World Cinema: When Evening Falls on Bucharest or Metabolism

WhenEveningFallsOnBucharestOrMetabolism-RR

When Evening Falls on Bucharest or Metabolism
Corneliu Porumboiu (Romania/France, 2013)

Romanian auteur Corneliu Porumboiu’s third feature brings to the subject of filmmaking itself the same mix of surface minimalism and subtextual density he’d applied to recent historical memory in 12:08 East of Bucharest and institutional corruption in Police, Adjective. We first encounter a director (Bogdan Dumitrache) behind the wheel of a car, as he casually informs an actress (Diana Avramut) she’ll be performing a planned scene in the nude. Alina balks, needing at least some logical justification for this seemingly gratuitous change. In a series of successive encounters Paul attempts to provide her with just that, while it’s quite clear that he’s just making up excuses as he goes along. Their working relationship is one thing; their sexual relationship is another. Yet aren’t both part of a single professional/creative package, and negotiated in the same half-intellectual, half-instinctual terms? Exactly who is manipulating whom here? If it’s true, as Paul says, that reality deepens with the length of a camera shot—which is why, though digital lensing’s theoretically “infinite” span tempts, he sticks with the eleven-minute 35mm celluloid limit he’s been “formed by”—to what extent do Metabolism’s eighteen stationary widescreen shots abandon fiction for autobiography? Recalling the gamesmanship of recent films by makers as disparate as Abbas Kiarostami and Hong Sang-soo, Porumboiu’s latest throws down a challenge that seems aimed at true cineastes. The more you bring to it, the more you’ll get out of it, as is wryly suggested in a sequence where Paul gets the upper hand: he feigns horror at discovering Alina has never even heard of Antonioni.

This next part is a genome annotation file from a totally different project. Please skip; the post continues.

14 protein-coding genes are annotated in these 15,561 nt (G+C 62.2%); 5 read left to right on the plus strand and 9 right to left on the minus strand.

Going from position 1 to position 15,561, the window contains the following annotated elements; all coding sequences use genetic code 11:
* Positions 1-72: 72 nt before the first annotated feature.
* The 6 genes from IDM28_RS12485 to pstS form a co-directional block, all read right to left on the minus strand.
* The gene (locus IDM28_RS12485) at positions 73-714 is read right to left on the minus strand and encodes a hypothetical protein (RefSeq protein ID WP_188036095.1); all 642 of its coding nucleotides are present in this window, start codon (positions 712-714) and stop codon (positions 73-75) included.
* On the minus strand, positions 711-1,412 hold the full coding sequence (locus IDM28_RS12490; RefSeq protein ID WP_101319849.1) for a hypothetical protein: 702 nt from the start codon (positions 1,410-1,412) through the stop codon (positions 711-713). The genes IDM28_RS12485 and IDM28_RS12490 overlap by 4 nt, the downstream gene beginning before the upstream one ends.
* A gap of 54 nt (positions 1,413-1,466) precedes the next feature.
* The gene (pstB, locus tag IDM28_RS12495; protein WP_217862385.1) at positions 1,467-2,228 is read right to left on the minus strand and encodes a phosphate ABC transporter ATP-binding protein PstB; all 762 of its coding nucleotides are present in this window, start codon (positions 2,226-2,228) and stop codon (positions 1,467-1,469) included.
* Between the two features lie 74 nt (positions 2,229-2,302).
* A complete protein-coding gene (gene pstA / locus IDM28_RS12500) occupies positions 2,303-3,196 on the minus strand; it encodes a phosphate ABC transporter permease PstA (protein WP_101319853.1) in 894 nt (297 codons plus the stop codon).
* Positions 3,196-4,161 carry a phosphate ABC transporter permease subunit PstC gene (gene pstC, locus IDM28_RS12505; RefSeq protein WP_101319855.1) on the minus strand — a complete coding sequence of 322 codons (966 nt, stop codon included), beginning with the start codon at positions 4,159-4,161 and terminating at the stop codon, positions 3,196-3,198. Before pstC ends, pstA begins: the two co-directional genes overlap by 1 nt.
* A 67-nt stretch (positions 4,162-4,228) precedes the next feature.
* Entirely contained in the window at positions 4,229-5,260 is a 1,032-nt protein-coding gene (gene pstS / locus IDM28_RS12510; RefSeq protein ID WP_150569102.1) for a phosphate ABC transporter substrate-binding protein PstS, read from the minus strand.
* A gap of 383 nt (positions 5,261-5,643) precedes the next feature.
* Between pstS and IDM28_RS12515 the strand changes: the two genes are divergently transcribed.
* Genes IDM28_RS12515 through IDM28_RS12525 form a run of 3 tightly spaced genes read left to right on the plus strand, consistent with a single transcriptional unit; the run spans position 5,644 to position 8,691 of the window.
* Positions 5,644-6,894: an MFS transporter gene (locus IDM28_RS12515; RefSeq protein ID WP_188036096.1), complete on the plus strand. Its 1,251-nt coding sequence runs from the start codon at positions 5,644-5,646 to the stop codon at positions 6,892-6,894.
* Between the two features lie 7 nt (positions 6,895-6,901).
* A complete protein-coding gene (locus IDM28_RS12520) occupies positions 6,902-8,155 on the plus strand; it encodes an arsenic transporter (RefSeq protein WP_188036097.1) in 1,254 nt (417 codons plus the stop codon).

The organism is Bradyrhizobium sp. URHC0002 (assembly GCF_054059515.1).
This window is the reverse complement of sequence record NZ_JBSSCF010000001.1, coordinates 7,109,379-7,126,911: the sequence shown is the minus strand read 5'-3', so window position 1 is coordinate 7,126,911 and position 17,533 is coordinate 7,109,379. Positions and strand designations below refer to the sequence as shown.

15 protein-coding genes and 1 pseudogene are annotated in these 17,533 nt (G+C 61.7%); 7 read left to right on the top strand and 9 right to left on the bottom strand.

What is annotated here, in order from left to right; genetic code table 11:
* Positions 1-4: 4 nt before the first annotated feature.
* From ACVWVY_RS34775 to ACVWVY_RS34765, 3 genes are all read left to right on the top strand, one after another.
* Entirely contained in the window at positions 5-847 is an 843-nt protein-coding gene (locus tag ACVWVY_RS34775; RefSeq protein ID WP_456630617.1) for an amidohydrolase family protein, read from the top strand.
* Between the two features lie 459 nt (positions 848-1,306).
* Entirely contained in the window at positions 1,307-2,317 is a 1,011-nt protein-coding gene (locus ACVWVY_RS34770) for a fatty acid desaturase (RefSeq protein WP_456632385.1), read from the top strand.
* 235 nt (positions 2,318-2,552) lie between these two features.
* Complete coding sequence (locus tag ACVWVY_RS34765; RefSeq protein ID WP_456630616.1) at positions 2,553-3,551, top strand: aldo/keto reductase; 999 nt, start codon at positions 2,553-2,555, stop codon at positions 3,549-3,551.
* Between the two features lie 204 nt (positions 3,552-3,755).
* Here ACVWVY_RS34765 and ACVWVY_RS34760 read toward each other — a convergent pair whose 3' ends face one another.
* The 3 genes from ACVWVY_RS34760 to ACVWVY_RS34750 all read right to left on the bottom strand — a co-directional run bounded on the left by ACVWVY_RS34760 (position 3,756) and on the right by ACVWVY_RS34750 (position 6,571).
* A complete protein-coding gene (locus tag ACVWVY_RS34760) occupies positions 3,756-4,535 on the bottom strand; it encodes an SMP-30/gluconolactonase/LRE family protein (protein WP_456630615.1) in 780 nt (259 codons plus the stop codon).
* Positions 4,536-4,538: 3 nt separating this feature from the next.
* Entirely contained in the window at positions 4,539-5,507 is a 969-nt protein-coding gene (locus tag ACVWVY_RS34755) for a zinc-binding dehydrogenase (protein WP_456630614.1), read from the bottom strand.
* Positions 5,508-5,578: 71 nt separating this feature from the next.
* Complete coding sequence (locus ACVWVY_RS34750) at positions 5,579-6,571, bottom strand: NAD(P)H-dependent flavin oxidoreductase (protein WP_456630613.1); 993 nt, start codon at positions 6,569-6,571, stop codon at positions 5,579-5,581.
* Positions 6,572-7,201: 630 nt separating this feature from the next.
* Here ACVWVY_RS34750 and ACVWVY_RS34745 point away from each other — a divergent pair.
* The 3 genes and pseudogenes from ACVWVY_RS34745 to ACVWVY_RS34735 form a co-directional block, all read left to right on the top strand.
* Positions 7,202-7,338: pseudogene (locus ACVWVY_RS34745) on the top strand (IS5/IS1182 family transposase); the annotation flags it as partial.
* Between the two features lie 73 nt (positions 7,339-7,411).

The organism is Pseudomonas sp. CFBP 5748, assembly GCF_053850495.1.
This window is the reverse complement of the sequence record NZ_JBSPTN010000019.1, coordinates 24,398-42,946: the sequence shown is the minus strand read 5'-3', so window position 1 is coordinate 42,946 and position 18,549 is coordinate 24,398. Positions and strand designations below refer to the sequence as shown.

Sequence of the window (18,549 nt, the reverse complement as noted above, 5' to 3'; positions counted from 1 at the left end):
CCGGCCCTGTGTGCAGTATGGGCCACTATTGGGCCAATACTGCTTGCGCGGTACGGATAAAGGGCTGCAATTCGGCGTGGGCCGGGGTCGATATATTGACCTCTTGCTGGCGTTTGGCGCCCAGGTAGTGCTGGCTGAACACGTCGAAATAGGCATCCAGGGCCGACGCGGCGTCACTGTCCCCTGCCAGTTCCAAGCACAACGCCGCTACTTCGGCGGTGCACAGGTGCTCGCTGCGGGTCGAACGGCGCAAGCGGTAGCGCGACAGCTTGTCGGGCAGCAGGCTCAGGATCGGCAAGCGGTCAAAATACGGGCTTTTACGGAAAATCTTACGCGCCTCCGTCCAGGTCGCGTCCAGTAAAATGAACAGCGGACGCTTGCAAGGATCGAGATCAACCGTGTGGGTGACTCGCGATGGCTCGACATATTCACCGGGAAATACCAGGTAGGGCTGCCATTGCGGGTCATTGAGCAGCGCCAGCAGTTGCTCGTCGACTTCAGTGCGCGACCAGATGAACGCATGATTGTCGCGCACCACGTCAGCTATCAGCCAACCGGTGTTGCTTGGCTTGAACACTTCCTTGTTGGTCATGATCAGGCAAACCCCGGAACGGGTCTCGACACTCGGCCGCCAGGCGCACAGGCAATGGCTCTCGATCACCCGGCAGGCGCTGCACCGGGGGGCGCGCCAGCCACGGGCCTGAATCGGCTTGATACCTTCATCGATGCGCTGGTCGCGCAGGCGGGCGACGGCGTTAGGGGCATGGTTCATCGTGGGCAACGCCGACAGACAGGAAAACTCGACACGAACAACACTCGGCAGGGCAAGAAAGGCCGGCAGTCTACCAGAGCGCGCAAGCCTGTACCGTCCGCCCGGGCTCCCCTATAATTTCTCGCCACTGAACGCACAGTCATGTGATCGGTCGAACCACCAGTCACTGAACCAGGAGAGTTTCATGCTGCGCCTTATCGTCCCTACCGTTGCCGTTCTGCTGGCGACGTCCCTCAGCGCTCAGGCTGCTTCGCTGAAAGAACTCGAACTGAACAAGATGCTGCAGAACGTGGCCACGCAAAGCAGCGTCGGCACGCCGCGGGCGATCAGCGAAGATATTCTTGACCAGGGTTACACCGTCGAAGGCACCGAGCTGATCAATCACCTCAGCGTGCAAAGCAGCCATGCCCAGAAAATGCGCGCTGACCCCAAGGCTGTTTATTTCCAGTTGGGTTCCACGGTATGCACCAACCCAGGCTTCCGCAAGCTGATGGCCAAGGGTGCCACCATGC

—Dennis Harvey

• Written by Porumboiu. Photographed by Tudor Mircea. With Diana Avramut, Bogdan Dumitrache, Mihaela Sirbu. (89 mins)

Writer-director Corneliu Porumboiu was born in 1975 in the Moldavian city of Vaslui. Following several well-received shorts his first feature, 2006’s 12:08 East of Bucharest, won the Caméra d’Or at Cannes in addition to sweeping that year’s awards in his native Romania. Police, Adjective won Un Certain Regard and the FIPRESCI Prize at Cannes in 2009.

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